Suppanad Duangkamol, leader of the Giant Clam Conservation Group, said residents and fishermen of a Pathiew district fishing community entered into a social contract last year to protect the giant clams (Tridacna gigas), sea cucumbers and local coral varieties by declaring a 20km zone near tiny Ai Lok island to be off limits for fisheries. Ai Lok island is about seven kilometres from the mainland.
The community’s social contract and joint surveillance project was engineered after residents realised that state authorities acting alone could not stop encroachment on the resources of the sea.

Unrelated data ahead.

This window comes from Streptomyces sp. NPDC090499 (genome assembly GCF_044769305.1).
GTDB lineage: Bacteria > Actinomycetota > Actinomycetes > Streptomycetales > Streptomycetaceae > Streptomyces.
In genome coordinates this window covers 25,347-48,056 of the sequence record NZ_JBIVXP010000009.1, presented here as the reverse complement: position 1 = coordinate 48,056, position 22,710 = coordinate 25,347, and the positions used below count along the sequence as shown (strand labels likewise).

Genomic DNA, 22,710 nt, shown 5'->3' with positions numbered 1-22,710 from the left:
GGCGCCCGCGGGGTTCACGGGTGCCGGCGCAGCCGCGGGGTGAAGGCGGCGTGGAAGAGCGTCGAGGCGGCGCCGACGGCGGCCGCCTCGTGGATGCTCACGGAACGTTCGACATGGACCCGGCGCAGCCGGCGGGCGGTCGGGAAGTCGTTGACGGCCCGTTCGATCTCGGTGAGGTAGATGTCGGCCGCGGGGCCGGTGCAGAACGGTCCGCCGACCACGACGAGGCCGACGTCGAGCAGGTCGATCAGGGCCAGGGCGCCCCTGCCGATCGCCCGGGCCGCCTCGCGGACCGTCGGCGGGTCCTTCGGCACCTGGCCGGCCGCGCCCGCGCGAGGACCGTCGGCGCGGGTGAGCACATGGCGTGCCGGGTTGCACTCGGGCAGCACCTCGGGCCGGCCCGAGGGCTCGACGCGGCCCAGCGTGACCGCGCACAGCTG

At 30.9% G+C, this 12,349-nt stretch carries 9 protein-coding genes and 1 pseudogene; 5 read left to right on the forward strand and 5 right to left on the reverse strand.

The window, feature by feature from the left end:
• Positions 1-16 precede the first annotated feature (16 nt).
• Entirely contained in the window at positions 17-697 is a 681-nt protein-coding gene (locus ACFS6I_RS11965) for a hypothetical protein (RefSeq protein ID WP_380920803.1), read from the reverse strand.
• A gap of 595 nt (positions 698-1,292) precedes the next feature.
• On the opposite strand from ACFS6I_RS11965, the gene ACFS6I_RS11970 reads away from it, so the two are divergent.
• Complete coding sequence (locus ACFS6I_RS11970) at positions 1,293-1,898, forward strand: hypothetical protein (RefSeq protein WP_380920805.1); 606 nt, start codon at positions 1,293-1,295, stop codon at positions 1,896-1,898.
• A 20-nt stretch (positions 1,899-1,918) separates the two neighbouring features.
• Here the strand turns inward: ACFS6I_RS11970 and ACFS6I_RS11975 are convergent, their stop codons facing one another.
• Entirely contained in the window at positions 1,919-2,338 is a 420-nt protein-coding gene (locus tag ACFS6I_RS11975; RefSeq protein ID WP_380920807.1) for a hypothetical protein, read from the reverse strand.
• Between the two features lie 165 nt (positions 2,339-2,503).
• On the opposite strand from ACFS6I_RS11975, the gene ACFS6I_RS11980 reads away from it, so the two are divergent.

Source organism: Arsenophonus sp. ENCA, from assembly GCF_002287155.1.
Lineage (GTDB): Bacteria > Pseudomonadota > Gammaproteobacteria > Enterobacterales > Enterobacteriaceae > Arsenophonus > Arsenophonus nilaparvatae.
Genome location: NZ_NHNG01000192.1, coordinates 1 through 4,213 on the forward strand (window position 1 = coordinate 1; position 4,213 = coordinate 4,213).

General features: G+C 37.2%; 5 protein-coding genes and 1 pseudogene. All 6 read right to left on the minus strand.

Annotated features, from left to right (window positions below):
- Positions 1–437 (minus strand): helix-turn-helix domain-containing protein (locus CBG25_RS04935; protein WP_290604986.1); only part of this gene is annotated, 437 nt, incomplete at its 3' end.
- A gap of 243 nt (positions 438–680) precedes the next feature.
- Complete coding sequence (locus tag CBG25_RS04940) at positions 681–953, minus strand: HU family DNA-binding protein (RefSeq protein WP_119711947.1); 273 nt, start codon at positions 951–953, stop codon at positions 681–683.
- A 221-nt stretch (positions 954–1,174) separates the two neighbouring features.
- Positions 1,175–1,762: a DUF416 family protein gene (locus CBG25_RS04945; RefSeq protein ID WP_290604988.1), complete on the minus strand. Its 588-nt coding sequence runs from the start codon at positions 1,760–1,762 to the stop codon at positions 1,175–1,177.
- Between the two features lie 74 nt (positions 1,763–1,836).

The giant clam, native to shallow coral reefs, is one of the most endangered clam species. Its flesh is in great demand at Bt1,000 per kilo and the shells can be sold at attractive prices.
Thailand’s giant clam has been declared an endangered species under the Endangered and Wildlife Protection Act of BE 2535 (1992).